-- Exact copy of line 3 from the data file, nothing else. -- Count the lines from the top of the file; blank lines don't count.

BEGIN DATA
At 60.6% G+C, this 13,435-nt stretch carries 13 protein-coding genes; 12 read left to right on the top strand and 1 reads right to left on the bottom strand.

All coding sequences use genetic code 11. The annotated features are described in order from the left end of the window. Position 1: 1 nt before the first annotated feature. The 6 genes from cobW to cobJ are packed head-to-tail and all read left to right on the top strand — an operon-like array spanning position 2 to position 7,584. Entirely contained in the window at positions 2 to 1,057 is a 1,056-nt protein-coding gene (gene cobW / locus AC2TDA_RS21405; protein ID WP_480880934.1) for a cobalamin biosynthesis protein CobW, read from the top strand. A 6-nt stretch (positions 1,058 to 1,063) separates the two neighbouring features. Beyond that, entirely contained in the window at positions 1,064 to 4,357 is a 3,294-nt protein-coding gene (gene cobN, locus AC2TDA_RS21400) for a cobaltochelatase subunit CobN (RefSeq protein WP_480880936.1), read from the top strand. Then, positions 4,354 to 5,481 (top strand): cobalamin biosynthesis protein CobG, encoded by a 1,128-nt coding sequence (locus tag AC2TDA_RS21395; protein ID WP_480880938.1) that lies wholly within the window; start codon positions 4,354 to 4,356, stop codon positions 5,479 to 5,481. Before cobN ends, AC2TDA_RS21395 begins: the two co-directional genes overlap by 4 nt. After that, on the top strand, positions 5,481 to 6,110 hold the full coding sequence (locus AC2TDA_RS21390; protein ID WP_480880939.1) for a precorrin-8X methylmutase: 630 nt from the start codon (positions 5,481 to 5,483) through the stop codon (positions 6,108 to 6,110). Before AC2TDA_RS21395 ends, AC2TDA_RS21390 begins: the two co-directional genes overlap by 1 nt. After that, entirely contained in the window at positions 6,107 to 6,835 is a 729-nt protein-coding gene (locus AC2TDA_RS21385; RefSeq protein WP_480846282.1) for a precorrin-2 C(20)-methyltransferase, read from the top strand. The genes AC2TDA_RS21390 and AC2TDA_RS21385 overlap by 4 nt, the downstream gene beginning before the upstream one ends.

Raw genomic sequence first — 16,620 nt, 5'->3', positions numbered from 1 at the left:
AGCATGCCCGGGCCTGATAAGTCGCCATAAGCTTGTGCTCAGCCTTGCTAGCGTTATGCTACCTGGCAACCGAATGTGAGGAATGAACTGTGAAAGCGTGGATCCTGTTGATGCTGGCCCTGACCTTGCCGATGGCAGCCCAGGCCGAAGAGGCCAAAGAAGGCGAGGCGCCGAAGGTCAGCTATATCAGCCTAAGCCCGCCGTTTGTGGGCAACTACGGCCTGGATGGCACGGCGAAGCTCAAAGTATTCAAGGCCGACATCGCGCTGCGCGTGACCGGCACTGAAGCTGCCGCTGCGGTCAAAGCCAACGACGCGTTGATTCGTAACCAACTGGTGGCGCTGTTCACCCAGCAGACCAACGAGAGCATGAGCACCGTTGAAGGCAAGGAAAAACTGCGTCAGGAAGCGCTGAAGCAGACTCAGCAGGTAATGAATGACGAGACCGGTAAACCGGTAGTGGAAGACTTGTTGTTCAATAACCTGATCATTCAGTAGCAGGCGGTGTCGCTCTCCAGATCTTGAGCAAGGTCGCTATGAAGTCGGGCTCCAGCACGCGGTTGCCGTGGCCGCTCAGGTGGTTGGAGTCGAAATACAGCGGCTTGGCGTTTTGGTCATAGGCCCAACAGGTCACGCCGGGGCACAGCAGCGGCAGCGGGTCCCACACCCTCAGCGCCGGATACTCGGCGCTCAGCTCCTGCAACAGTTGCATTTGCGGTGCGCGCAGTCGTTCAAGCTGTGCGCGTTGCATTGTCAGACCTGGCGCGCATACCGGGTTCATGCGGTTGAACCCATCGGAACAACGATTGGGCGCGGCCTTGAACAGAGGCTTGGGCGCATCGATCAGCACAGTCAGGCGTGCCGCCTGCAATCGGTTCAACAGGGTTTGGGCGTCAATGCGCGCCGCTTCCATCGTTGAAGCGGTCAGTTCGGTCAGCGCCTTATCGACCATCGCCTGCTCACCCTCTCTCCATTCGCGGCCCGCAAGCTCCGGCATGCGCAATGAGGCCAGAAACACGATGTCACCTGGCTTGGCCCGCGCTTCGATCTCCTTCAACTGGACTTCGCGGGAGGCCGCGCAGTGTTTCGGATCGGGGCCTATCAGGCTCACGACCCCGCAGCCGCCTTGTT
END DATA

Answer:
Raw genomic sequence first — 16,620 nt, 5'->3', positions numbered from 1 at the left: